I am sick of things like savenow,
lycos sidesearch, ads180 etc. These
advertisers bundle their ad-software
with free games or apps. Then kids
download and install the games, but
they don't realise they are also
installing advert software.
these programs cause additional
bandwidth. they are also very difficult
to uninstall. I find them to be
dispicable forms of advertising.
So why not make a virus that is nice,
and removes these from a system,
without the user ever knowing? the
user doesn't know they're installing
the ads, they won't be bothered by
the people who will carelessly
download anything are exactly the
type to propagate this virus.
the virus could also update itself
thanks to a team of authors who are
constantly vigilant, ever mindful of
the advertiser's intrusions.
to put it simply, this is a virus that
strengthens the immune system of
the computer illiterate. Those who
know what they are doing and don't
want this virus in their system can
make some minor setting that would
be incorporated into the system
software: "disable helpful viruses."
Microsoft won't willingly make your
computer immune to advertisers, so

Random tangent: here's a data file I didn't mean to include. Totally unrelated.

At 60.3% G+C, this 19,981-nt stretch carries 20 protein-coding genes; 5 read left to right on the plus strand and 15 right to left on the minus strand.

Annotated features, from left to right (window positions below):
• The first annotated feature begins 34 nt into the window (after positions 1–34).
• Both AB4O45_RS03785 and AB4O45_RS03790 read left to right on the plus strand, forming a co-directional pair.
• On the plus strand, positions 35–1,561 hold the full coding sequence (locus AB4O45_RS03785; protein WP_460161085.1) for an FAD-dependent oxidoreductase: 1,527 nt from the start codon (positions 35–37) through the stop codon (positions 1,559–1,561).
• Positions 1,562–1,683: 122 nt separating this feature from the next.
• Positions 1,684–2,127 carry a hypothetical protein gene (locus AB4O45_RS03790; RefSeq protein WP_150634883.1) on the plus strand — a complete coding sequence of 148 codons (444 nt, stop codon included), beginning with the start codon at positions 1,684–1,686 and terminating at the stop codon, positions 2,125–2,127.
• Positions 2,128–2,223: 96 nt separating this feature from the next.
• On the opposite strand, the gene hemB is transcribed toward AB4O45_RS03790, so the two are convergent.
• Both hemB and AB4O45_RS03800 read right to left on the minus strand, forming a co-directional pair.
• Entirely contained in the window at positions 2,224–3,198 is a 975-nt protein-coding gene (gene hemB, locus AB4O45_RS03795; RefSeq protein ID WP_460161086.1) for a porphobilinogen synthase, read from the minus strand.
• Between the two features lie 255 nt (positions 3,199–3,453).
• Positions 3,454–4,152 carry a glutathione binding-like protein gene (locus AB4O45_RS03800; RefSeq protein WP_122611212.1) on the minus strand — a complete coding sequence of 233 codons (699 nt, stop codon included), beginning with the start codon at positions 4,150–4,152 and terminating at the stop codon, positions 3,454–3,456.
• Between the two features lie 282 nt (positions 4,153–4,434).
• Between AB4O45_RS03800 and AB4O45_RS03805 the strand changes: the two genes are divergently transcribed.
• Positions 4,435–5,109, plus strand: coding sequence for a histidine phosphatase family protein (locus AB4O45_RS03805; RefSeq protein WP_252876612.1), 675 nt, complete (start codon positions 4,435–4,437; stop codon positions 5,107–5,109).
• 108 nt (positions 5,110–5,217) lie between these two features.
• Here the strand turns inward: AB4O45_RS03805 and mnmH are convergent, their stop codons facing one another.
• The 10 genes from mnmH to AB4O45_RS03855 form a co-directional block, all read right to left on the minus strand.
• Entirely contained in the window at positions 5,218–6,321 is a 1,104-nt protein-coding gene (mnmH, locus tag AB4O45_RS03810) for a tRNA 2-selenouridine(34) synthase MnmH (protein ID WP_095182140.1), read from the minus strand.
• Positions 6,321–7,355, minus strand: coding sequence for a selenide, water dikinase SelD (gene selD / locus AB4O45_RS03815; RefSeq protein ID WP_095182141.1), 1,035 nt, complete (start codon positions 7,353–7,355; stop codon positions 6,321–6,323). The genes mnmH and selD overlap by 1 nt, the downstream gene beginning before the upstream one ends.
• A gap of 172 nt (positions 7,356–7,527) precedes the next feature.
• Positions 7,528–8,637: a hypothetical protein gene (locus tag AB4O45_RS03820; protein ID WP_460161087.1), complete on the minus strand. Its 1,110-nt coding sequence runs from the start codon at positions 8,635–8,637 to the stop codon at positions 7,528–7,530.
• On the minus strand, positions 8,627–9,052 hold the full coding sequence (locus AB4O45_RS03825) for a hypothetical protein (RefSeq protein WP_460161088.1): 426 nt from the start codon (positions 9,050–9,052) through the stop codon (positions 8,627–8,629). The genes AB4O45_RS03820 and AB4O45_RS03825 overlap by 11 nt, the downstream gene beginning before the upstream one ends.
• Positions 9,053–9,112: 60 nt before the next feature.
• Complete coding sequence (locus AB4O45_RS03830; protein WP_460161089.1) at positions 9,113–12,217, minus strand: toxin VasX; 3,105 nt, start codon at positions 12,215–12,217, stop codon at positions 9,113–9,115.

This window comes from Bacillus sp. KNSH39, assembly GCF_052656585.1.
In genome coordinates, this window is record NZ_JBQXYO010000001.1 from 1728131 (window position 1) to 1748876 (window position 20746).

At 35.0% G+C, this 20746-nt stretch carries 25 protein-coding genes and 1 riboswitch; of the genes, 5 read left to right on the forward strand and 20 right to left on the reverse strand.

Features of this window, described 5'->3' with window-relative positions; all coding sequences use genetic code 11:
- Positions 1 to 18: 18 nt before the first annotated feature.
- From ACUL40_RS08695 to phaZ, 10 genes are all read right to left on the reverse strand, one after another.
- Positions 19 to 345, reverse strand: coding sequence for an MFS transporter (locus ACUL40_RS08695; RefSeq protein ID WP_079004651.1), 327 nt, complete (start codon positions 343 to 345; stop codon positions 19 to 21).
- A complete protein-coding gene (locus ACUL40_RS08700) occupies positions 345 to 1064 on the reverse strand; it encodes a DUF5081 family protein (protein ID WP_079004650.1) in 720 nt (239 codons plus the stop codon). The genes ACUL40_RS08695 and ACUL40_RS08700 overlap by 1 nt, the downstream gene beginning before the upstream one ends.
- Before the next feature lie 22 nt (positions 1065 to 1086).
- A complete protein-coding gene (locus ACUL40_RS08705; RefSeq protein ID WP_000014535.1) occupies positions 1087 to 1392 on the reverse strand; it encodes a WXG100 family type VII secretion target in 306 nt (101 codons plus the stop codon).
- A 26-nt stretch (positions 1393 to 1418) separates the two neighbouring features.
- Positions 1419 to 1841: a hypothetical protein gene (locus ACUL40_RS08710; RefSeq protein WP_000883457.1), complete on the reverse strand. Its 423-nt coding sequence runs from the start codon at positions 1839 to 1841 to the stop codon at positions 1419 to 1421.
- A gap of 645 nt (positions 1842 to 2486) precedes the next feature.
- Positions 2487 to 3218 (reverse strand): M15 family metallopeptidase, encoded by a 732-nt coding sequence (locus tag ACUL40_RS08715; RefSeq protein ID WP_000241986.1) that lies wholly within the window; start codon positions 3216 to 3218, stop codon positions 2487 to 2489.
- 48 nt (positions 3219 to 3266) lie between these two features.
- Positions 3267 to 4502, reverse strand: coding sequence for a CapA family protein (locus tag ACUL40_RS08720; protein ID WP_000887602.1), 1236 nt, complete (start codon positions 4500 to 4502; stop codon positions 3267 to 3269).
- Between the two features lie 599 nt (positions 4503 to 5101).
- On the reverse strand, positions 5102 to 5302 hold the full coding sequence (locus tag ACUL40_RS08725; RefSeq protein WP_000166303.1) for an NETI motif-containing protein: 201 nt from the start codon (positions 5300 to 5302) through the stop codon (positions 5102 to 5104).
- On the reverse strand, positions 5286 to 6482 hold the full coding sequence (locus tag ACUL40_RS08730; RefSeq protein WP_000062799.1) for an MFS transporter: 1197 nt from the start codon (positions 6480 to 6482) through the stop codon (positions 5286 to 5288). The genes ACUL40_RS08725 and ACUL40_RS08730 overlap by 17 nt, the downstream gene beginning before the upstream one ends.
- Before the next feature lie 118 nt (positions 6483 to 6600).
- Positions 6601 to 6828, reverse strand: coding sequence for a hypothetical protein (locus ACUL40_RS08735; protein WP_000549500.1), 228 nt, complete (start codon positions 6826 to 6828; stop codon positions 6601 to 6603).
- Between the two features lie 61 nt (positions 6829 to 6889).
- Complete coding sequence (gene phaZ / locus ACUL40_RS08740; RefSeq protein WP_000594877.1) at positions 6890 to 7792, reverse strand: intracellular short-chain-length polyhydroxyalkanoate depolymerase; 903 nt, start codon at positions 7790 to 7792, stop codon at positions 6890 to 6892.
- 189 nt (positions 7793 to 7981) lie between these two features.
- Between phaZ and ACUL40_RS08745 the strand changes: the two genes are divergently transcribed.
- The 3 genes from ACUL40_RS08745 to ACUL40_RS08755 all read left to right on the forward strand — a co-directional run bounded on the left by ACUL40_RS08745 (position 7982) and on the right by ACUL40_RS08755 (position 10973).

we have to do what's right!-- changokun,
Feb 21 2004
http://securityresp...2.welchia.worm.htmlRoad to hell still paved with good intentions. [ConsultingDetective, Oct 05 2004, last modified Oct 21 2004]
Widely known to exist. The Welchia worm was written specifically to exploit the DCOM security hole exploited by Blaster, look for other machines to infect, then download and run the security patch, thereby "fixing" the problem.
Problem was, tens of thousands of infected computers tried download the patch simultaneously, many of them over dial-up connections, thereby wreaking havoc.-- ConsultingDetective,
Feb 21 2004
oh, wow. great link, thanks! so it
was a virus that made it's host
immune to itself? cool. that's what
i'm talking about, mostly.
the overload on servers could be
avoided, through a scheduling
algorithm, and who cares if
savenow servers crash?
but you're right, good-intention
paving stones.-- changokun,
Feb 23 2004